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Which industries see the most days out of work for injuries?

When looking at the severity of workplace injuries, one important thing to consider is how long workers have to spend out of work after they get hurt. This gives an indication of how bad those injuries were, and it also speaks to the total financial cost in lost wages, medical bills and the like. In addition, it gives you a sense of the cost to the company itself in lost production or finding replacement workers.

So, which industries see injuries keep workers out the longest? Here are some of the median days out of work for a few notable professions:

  • Mining injuries: 31 days away from work
  • Local government warehousing and transportation: 21 days away from work
  • Other warehousing and transportation: 20 days away from work
  • Transportation, utilities and trade services for local government: 16 days away from work
  • Public order, justice and safety activities for state government: 14 days away from work

While these statistics are telling, showing that many workers spend weeks -- or even a month -- sidelined after an injury, it's important to look at the other side of the spectrum as well. To that end, below are some of the professions and jobs with the fewest days away from work, again looking at the median days out:

  • Education: Five days away from work
  • Food and accommodation services: Six days away from work
  • Hunting, fishing, forestry and agriculture: Six days away from work
  • Health and education services: Six days away from work
  • Social assistance and health care jobs: Six days away from work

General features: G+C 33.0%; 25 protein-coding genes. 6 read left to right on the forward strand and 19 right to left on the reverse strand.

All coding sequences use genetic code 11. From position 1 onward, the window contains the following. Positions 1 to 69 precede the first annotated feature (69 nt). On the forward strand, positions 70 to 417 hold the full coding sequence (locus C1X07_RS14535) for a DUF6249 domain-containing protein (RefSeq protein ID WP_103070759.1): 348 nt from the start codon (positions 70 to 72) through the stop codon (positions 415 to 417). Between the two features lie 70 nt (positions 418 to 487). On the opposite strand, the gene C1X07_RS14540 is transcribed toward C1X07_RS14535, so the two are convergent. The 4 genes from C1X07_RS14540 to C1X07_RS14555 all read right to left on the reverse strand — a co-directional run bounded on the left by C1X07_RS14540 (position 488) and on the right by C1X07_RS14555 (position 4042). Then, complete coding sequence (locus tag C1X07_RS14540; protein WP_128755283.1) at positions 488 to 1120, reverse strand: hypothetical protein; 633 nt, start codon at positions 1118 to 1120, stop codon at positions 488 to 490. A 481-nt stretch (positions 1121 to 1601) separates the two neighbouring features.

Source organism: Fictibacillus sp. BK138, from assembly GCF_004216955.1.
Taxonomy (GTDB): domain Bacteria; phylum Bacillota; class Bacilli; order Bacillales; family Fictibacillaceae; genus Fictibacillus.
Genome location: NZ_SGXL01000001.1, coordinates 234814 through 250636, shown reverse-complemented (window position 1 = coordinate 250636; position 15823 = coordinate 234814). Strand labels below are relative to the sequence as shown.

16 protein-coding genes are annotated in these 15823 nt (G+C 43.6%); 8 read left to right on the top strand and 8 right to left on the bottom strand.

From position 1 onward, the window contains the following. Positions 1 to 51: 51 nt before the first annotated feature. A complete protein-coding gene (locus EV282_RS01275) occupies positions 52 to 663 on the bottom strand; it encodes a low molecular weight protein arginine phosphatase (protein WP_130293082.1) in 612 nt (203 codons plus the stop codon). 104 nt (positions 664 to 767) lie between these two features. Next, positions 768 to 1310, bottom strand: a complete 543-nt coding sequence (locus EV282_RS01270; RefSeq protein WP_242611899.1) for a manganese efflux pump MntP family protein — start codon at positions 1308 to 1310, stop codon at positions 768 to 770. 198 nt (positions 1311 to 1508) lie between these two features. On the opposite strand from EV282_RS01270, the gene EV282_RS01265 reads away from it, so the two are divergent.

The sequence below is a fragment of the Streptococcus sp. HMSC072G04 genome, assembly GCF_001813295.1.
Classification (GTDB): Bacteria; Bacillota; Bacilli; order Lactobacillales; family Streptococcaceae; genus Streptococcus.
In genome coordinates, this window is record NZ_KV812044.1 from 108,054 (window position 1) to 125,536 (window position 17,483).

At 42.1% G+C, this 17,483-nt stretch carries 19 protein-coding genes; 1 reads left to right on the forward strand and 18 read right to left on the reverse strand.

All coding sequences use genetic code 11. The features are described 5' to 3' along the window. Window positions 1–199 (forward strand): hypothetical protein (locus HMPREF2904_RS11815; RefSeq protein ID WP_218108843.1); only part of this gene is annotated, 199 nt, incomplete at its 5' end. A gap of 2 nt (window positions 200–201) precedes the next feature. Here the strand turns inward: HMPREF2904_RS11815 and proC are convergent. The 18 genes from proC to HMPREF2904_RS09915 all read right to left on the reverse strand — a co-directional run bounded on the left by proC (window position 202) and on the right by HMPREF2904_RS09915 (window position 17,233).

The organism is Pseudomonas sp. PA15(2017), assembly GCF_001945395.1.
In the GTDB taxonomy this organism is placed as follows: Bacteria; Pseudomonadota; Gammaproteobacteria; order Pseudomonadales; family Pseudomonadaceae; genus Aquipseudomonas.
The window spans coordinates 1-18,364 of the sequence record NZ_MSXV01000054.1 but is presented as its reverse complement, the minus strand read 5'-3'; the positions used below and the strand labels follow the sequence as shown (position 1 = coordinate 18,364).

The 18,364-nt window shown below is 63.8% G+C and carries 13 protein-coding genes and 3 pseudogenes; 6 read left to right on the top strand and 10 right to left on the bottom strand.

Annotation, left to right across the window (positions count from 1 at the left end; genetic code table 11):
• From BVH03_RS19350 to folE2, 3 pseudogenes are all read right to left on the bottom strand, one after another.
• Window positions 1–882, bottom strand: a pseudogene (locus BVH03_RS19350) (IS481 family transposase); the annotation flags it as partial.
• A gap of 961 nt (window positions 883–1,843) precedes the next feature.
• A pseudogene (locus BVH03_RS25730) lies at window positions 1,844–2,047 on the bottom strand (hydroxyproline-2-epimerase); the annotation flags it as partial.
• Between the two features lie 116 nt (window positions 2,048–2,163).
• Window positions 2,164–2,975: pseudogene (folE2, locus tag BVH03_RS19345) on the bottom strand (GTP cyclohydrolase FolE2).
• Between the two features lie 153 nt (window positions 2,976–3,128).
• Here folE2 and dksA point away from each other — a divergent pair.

Many of these findings could relate to the physicality of the job. Is it any surprise that mining injuries tend to be more severe, as employees work in high-risk areas with heavy machinery? Is it all that shocking that transportation workers suffer serious injuries, considering the sheer amount of car accidents there are every year in the United States?

On the other side, many of the jobs, while intellectually difficult and challenging in their own ways, do tend to focus more on workers who stay inside and work at a desk. Those in educational professions or social assistance programs simply do not face all of the same risks.

That said, even these workers spend nearly a week out of work, and that's the median amount of time. This shows that any worker, in any profession, can suffer a serious, acute injury on the job. That risk is always there, whether you're in the car, at a desk or underground. If you do get hurt, it is very important to know all of the legal options that you have to seek compensation for things like medical bills and lost wages.

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